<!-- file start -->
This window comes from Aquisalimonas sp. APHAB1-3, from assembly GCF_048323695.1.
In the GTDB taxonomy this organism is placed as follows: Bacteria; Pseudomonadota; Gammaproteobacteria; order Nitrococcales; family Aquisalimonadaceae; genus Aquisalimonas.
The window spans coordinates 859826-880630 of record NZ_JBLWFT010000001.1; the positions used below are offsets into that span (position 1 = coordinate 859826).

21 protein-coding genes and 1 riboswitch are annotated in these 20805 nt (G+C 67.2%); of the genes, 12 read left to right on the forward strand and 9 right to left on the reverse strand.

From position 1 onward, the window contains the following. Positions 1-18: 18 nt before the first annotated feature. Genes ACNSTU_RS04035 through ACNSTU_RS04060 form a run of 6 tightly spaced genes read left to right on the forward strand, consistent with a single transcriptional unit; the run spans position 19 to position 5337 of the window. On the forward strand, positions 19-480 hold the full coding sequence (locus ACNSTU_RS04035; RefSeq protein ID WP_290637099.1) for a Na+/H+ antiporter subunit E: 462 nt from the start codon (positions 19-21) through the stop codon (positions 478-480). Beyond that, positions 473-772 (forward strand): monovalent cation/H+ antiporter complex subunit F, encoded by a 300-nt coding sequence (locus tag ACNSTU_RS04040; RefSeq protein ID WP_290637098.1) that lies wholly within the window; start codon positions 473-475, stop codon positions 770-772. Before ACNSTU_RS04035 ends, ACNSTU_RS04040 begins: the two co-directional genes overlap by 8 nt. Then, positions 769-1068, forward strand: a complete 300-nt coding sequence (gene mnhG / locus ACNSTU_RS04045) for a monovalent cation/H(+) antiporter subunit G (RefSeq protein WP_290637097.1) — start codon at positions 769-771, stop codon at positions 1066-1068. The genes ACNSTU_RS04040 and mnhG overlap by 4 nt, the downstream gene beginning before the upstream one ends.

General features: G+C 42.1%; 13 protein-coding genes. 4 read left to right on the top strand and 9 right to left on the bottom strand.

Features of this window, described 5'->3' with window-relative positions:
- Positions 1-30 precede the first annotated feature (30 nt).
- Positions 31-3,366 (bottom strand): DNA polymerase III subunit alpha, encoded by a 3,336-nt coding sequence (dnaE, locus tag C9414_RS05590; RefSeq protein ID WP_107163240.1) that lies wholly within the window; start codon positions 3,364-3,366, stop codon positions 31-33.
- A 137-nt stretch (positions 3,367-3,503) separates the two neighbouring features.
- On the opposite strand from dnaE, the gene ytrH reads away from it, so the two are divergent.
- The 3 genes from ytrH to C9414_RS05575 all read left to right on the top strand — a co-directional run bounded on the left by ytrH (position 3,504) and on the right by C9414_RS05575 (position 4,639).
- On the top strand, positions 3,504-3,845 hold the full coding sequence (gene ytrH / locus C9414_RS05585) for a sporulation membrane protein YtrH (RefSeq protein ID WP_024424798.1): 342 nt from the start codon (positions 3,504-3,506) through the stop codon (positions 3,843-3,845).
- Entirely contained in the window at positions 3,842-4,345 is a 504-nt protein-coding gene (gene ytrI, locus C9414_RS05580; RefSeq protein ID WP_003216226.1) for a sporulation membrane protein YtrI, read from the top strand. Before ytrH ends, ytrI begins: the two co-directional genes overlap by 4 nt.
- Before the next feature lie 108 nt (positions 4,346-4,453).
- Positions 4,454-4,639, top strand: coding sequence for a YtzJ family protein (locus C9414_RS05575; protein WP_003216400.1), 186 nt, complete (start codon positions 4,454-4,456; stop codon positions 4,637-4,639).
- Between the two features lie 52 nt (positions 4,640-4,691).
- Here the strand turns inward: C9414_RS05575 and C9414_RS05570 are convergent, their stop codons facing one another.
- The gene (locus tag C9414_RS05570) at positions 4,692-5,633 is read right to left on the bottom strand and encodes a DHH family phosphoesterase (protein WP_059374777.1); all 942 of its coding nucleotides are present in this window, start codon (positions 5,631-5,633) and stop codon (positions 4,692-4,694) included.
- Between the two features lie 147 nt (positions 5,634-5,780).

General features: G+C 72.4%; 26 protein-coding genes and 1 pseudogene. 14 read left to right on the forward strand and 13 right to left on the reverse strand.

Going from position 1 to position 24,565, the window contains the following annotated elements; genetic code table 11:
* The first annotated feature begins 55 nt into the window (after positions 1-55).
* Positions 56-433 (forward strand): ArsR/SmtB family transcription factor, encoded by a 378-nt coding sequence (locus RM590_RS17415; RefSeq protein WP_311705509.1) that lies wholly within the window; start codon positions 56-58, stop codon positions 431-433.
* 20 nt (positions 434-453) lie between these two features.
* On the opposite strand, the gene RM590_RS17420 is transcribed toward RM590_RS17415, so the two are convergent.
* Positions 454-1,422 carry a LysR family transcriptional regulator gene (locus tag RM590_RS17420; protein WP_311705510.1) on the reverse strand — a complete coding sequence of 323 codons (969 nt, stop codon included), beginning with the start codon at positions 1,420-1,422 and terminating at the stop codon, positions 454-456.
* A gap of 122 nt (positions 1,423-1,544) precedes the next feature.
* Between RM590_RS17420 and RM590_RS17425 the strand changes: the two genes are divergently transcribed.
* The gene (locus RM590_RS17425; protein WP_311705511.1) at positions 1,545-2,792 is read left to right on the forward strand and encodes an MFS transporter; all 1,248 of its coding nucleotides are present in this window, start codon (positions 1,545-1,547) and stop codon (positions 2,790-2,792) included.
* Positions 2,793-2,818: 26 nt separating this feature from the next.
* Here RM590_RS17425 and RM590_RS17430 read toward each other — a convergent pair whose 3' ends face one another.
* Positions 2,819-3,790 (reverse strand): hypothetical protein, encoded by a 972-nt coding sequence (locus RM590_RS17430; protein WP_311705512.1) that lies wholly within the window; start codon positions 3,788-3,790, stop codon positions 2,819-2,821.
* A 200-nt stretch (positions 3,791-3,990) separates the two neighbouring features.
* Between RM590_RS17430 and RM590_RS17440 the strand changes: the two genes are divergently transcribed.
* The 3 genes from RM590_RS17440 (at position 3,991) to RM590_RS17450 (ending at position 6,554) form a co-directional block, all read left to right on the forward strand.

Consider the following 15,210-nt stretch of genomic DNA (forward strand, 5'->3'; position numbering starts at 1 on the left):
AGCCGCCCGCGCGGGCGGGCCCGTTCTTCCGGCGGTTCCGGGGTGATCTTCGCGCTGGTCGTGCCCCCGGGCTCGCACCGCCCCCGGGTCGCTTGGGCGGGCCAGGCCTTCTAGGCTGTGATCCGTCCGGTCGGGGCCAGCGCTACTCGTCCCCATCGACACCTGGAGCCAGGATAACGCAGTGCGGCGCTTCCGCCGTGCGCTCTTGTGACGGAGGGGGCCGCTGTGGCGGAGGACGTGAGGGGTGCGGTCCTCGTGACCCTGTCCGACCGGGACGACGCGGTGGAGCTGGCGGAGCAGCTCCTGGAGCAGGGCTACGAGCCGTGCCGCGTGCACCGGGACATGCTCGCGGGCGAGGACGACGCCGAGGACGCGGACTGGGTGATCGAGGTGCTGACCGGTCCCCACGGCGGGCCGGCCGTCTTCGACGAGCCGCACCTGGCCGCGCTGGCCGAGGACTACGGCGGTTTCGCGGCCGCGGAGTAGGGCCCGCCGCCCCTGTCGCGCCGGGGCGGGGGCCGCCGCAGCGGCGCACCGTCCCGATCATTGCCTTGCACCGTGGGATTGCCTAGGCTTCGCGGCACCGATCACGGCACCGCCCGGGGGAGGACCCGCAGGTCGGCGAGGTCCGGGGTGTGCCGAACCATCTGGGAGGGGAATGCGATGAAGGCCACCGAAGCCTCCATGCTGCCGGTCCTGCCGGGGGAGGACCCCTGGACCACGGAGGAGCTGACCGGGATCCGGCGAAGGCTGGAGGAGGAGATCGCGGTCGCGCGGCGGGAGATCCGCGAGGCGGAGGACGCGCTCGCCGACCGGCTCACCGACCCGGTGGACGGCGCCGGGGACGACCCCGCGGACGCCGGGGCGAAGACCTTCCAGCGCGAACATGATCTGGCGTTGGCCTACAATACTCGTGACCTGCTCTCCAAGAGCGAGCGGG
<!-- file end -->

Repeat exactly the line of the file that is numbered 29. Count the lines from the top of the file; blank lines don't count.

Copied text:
* Between RM590_RS17420 and RM590_RS17425 the strand changes: the two genes are divergently transcribed.